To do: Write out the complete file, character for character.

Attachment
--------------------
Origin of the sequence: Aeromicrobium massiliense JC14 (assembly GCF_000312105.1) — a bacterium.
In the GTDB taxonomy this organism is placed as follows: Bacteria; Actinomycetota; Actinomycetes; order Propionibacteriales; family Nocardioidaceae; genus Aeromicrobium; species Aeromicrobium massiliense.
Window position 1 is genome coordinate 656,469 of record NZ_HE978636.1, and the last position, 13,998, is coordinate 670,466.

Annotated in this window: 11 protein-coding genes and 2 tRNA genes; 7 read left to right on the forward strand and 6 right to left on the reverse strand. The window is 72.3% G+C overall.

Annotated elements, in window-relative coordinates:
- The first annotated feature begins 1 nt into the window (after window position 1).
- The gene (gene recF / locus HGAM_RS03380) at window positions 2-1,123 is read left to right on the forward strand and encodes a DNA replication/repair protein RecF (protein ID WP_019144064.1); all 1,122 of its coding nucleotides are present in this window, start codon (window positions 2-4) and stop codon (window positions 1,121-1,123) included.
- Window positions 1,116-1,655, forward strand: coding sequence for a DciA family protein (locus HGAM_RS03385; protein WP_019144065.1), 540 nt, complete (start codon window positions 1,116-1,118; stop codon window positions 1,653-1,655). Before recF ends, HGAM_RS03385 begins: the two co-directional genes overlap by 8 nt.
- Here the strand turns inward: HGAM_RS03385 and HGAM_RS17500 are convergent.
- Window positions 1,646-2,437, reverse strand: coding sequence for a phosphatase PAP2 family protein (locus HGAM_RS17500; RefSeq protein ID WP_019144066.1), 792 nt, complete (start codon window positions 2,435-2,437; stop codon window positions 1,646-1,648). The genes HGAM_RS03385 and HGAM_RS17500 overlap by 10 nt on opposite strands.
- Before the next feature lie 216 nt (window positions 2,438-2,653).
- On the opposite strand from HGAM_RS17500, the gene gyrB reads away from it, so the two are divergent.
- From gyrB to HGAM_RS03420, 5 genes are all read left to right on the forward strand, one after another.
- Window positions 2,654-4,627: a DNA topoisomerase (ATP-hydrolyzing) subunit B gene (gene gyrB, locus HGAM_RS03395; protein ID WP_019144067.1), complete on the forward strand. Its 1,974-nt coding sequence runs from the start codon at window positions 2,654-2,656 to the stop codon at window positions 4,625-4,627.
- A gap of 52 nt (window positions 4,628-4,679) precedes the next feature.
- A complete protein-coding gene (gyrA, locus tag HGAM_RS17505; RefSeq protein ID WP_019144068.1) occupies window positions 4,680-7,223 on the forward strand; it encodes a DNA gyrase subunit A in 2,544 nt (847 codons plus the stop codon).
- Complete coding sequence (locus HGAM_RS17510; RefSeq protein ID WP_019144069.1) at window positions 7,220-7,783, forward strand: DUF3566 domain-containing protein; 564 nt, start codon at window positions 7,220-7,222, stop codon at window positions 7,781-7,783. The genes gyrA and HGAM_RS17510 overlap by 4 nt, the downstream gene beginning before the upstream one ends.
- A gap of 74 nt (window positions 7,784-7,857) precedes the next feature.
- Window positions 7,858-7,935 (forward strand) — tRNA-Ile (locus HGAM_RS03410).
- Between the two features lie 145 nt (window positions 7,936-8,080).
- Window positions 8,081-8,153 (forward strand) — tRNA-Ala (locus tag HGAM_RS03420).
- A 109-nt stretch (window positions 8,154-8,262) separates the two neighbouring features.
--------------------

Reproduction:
Origin of the sequence: Aeromicrobium massiliense JC14 (assembly GCF_000312105.1) — a bacterium.
In the GTDB taxonomy this organism is placed as follows: Bacteria; Actinomycetota; Actinomycetes; order Propionibacteriales; family Nocardioidaceae; genus Aeromicrobium; species Aeromicrobium massiliense.
Window position 1 is genome coordinate 656,469 of record NZ_HE978636.1, and the last position, 13,998, is coordinate 670,466.

Annotated in this window: 11 protein-coding genes and 2 tRNA genes; 7 read left to right on the forward strand and 6 right to left on the reverse strand. The window is 72.3% G+C overall.

Annotated elements, in window-relative coordinates:
- The first annotated feature begins 1 nt into the window (after window position 1).
- The gene (gene recF / locus HGAM_RS03380) at window positions 2-1,123 is read left to right on the forward strand and encodes a DNA replication/repair protein RecF (protein ID WP_019144064.1); all 1,122 of its coding nucleotides are present in this window, start codon (window positions 2-4) and stop codon (window positions 1,121-1,123) included.
- Window positions 1,116-1,655, forward strand: coding sequence for a DciA family protein (locus HGAM_RS03385; protein WP_019144065.1), 540 nt, complete (start codon window positions 1,116-1,118; stop codon window positions 1,653-1,655). Before recF ends, HGAM_RS03385 begins: the two co-directional genes overlap by 8 nt.
- Here the strand turns inward: HGAM_RS03385 and HGAM_RS17500 are convergent.
- Window positions 1,646-2,437, reverse strand: coding sequence for a phosphatase PAP2 family protein (locus HGAM_RS17500; RefSeq protein ID WP_019144066.1), 792 nt, complete (start codon window positions 2,435-2,437; stop codon window positions 1,646-1,648). The genes HGAM_RS03385 and HGAM_RS17500 overlap by 10 nt on opposite strands.
- Before the next feature lie 216 nt (window positions 2,438-2,653).
- On the opposite strand from HGAM_RS17500, the gene gyrB reads away from it, so the two are divergent.
- From gyrB to HGAM_RS03420, 5 genes are all read left to right on the forward strand, one after another.
- Window positions 2,654-4,627: a DNA topoisomerase (ATP-hydrolyzing) subunit B gene (gene gyrB, locus HGAM_RS03395; protein ID WP_019144067.1), complete on the forward strand. Its 1,974-nt coding sequence runs from the start codon at window positions 2,654-2,656 to the stop codon at window positions 4,625-4,627.
- A gap of 52 nt (window positions 4,628-4,679) precedes the next feature.
- A complete protein-coding gene (gyrA, locus tag HGAM_RS17505; RefSeq protein ID WP_019144068.1) occupies window positions 4,680-7,223 on the forward strand; it encodes a DNA gyrase subunit A in 2,544 nt (847 codons plus the stop codon).
- Complete coding sequence (locus HGAM_RS17510; RefSeq protein ID WP_019144069.1) at window positions 7,220-7,783, forward strand: DUF3566 domain-containing protein; 564 nt, start codon at window positions 7,220-7,222, stop codon at window positions 7,781-7,783. The genes gyrA and HGAM_RS17510 overlap by 4 nt, the downstream gene beginning before the upstream one ends.
- A gap of 74 nt (window positions 7,784-7,857) precedes the next feature.
- Window positions 7,858-7,935 (forward strand) — tRNA-Ile (locus HGAM_RS03410).
- Between the two features lie 145 nt (window positions 7,936-8,080).
- Window positions 8,081-8,153 (forward strand) — tRNA-Ala (locus tag HGAM_RS03420).
- A 109-nt stretch (window positions 8,154-8,262) separates the two neighbouring features.